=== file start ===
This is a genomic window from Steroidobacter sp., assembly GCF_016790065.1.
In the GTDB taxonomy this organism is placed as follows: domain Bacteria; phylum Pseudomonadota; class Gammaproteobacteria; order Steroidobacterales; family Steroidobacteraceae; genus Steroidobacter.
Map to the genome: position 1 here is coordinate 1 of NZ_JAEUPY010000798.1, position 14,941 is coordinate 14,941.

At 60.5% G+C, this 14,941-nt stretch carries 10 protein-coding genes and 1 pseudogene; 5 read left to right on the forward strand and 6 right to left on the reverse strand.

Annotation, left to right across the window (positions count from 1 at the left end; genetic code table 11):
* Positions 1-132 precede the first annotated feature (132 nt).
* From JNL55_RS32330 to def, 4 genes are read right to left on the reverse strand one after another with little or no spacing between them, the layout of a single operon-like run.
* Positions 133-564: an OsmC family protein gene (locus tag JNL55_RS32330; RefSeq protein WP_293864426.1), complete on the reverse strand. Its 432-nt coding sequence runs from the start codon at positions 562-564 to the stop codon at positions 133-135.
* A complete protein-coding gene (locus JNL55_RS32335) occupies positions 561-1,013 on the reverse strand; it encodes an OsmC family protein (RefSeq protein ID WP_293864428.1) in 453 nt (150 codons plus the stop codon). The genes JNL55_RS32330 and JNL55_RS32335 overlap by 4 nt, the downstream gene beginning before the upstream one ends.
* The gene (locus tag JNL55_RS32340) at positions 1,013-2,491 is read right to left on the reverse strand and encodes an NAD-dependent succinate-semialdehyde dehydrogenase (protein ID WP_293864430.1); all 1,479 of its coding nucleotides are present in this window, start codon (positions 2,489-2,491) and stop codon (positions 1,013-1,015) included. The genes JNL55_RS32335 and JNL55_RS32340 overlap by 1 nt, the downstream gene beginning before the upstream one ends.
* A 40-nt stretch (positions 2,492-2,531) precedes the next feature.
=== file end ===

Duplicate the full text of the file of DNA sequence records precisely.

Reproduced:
This is a genomic window from Steroidobacter sp., assembly GCF_016790065.1.
In the GTDB taxonomy this organism is placed as follows: domain Bacteria; phylum Pseudomonadota; class Gammaproteobacteria; order Steroidobacterales; family Steroidobacteraceae; genus Steroidobacter.
Map to the genome: position 1 here is coordinate 1 of NZ_JAEUPY010000798.1, position 14,941 is coordinate 14,941.

At 60.5% G+C, this 14,941-nt stretch carries 10 protein-coding genes and 1 pseudogene; 5 read left to right on the forward strand and 6 right to left on the reverse strand.

Annotation, left to right across the window (positions count from 1 at the left end; genetic code table 11):
* Positions 1-132 precede the first annotated feature (132 nt).
* From JNL55_RS32330 to def, 4 genes are read right to left on the reverse strand one after another with little or no spacing between them, the layout of a single operon-like run.
* Positions 133-564: an OsmC family protein gene (locus tag JNL55_RS32330; RefSeq protein WP_293864426.1), complete on the reverse strand. Its 432-nt coding sequence runs from the start codon at positions 562-564 to the stop codon at positions 133-135.
* A complete protein-coding gene (locus JNL55_RS32335) occupies positions 561-1,013 on the reverse strand; it encodes an OsmC family protein (RefSeq protein ID WP_293864428.1) in 453 nt (150 codons plus the stop codon). The genes JNL55_RS32330 and JNL55_RS32335 overlap by 4 nt, the downstream gene beginning before the upstream one ends.
* The gene (locus tag JNL55_RS32340) at positions 1,013-2,491 is read right to left on the reverse strand and encodes an NAD-dependent succinate-semialdehyde dehydrogenase (protein ID WP_293864430.1); all 1,479 of its coding nucleotides are present in this window, start codon (positions 2,489-2,491) and stop codon (positions 1,013-1,015) included. The genes JNL55_RS32335 and JNL55_RS32340 overlap by 1 nt, the downstream gene beginning before the upstream one ends.
* A 40-nt stretch (positions 2,492-2,531) precedes the next feature.